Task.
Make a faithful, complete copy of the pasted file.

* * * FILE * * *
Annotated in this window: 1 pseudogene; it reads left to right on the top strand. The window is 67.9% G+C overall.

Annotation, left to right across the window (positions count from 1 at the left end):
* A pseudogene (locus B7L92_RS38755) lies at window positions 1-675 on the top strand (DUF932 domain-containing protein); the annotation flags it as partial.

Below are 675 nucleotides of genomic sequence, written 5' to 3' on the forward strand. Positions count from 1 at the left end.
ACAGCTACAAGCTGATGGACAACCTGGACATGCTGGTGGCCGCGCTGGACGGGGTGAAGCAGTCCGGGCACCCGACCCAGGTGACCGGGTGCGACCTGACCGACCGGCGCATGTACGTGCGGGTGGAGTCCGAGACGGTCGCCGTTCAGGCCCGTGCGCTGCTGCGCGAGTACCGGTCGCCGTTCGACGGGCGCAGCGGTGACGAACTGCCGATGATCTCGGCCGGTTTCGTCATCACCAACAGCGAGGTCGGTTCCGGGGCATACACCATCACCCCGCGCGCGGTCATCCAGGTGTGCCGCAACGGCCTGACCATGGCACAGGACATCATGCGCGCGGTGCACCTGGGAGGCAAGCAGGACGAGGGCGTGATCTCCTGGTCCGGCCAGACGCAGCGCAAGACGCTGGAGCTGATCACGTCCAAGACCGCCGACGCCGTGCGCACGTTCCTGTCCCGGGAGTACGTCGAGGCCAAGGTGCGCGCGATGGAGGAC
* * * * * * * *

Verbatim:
Annotated in this window: 1 pseudogene; it reads left to right on the top strand. The window is 67.9% G+C overall.

Annotation, left to right across the window (positions count from 1 at the left end):
* A pseudogene (locus B7L92_RS38755) lies at window positions 1-675 on the top strand (DUF932 domain-containing protein); the annotation flags it as partial.

Below are 675 nucleotides of genomic sequence, written 5' to 3' on the forward strand. Positions count from 1 at the left end.
ACAGCTACAAGCTGATGGACAACCTGGACATGCTGGTGGCCGCGCTGGACGGGGTGAAGCAGTCCGGGCACCCGACCCAGGTGACCGGGTGCGACCTGACCGACCGGCGCATGTACGTGCGGGTGGAGTCCGAGACGGTCGCCGTTCAGGCCCGTGCGCTGCTGCGCGAGTACCGGTCGCCGTTCGACGGGCGCAGCGGTGACGAACTGCCGATGATCTCGGCCGGTTTCGTCATCACCAACAGCGAGGTCGGTTCCGGGGCATACACCATCACCCCGCGCGCGGTCATCCAGGTGTGCCGCAACGGCCTGACCATGGCACAGGACATCATGCGCGCGGTGCACCTGGGAGGCAAGCAGGACGAGGGCGTGATCTCCTGGTCCGGCCAGACGCAGCGCAAGACGCTGGAGCTGATCACGTCCAAGACCGCCGACGCCGTGCGCACGTTCCTGTCCCGGGAGTACGTCGAGGCCAAGGTGCGCGCGATGGAGGAC